Meanwhile, Vito Grippo allegedly solicited investors who were led to believe that they would be investing through Morgan Financial in income generating rental properties. The investors did not know that they were actually buying the homes outright. He allegedly used the identities of the investors to file fraudulent mortgage applications to purchase the homes. His son, Frederick Grippo, who was a loan broker, allegedly conspired with the father to submit fraudulent applications. They allegedly created and submitted false documents for investors, including W-2 forms and bank statements, and asserted that the investors planned to live in the homes as their primary residences. Vito Grippo allegedly had both the original homeowners and the investors sign documents without giving them time to ascertain what they were signing.
Vito Grippo was charged in connection with 12 homes in Elizabeth, N.J., Brooklyn, N.Y. (3 homes), Jersey City, N.J., Staten Island, N.Y. (2 homes), Rutherford, N.J., Monroe, N.J., Somerville, N.J., Mine Hill, N.J., and Cambria Heights, N.Y. He allegedly submitted fraudulent loan applications to obtain a total of more than $4.5 million to purchase the homes. It is alleged that Vito Grippo in turn stole more than $1.3 million in loan proceeds that should have been disbursed to the original homeowners as equity at closing. He allegedly diverted those funds into bank accounts of his companies to launder the money. It is further alleged that he then disbursed the funds to himself and other co-conspirators. Frederick Grippo allegedly was involved in seven of the fraudulent loan applications and received checks from Morgan Financial for his participation in the fraud. The defendants allegedly filed false HUD forms to conceal the improper payments. Although Vito Grippo made some mortgage payments on the loans in the names of the investors, he did not continue them and all of the homes fell into foreclosure. The original homeowners lost the properties and the investors’ credit ratings were ruined.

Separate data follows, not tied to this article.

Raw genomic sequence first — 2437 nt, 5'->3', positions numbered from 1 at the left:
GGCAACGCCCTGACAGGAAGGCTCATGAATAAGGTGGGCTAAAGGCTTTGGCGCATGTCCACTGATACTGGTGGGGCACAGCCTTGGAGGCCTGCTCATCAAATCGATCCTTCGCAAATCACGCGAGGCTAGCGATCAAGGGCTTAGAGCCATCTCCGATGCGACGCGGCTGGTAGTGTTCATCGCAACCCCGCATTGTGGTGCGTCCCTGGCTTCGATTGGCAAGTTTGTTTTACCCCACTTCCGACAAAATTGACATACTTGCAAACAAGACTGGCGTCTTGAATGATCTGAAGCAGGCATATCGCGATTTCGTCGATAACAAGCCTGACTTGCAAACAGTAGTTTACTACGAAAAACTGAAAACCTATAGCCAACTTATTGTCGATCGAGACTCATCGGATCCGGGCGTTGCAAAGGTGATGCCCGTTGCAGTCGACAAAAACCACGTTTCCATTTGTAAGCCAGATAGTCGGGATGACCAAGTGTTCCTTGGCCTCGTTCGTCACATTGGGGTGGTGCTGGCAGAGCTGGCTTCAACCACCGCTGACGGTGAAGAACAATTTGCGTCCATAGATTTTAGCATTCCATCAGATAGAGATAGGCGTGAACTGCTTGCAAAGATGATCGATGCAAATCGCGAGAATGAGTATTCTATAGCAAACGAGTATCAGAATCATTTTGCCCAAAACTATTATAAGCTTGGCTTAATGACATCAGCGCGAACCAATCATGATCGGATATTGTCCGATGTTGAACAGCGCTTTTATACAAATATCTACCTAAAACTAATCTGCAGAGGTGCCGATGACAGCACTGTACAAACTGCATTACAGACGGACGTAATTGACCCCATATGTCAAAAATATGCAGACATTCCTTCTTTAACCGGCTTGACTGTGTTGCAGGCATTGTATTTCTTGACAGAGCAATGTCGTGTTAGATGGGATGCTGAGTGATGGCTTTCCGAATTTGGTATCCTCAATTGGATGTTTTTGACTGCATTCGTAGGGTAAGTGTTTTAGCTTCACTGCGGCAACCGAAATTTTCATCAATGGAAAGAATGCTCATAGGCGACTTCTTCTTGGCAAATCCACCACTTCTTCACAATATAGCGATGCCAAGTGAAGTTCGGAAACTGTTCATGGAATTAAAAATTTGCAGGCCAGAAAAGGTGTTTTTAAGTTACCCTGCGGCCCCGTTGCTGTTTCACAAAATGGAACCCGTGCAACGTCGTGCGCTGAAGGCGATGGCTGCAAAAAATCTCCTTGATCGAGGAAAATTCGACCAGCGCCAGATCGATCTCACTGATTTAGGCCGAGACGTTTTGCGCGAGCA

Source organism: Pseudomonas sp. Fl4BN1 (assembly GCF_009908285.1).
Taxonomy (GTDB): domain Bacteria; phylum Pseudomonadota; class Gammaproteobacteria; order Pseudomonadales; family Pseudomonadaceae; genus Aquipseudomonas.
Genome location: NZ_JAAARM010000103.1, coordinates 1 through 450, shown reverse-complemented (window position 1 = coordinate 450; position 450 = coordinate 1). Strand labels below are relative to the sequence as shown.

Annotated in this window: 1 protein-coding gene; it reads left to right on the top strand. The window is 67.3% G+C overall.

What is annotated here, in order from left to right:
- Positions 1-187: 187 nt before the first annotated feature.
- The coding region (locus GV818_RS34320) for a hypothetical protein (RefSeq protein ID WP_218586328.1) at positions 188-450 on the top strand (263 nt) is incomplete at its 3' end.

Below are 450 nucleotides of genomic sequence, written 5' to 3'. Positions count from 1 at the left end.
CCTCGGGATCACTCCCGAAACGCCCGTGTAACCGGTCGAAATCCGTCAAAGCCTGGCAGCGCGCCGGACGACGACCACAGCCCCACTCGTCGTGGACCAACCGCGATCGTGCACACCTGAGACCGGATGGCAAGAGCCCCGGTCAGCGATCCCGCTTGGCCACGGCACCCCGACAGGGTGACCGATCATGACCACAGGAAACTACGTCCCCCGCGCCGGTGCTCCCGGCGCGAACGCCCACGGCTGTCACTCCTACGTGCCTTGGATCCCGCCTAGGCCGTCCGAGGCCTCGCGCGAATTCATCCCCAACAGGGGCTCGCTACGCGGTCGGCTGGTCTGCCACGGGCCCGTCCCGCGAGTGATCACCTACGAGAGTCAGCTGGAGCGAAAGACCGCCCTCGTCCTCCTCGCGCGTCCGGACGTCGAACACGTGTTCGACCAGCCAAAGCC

Another man, John Pereless, 44, of Colts Neck, was involved in this type of mortgage fraud, and he allegedly conspired with Vito Grippo in connection with four of the 12 home sales with which Grippo is charged. Pereless pleaded guilty on July 2, 2012, before Superior Court Judge Verna G. Leath in Essex County to an accusation filed by the Division of Criminal Justice charging him with two counts of second-degree theft by deception for filing fraudulent mortgage loan applications and stealing $661,261 in equity due to home sellers in connection with 14 homes, including the four transactions involving Vito Grippo. Under his plea agreement, Pereless faces a 10-year prison sentence, which will run concurrently with an eight-year sentence stemming from his conviction at trial in 2010 in another mortgage fraud case prosecuted by the Monmouth County Prosecutor’s Office.
Second-degree crimes carry a sentence of five to 10 years in state prison and a fine of up to $150,000. The money laundering charge carries an enhanced penalty of up to $250,000. The complaints are merely accusations and the defendants are presumed innocent until proven guilty. Because the charges are indictable offenses, they will be presented to a state grand jury for potential indictment.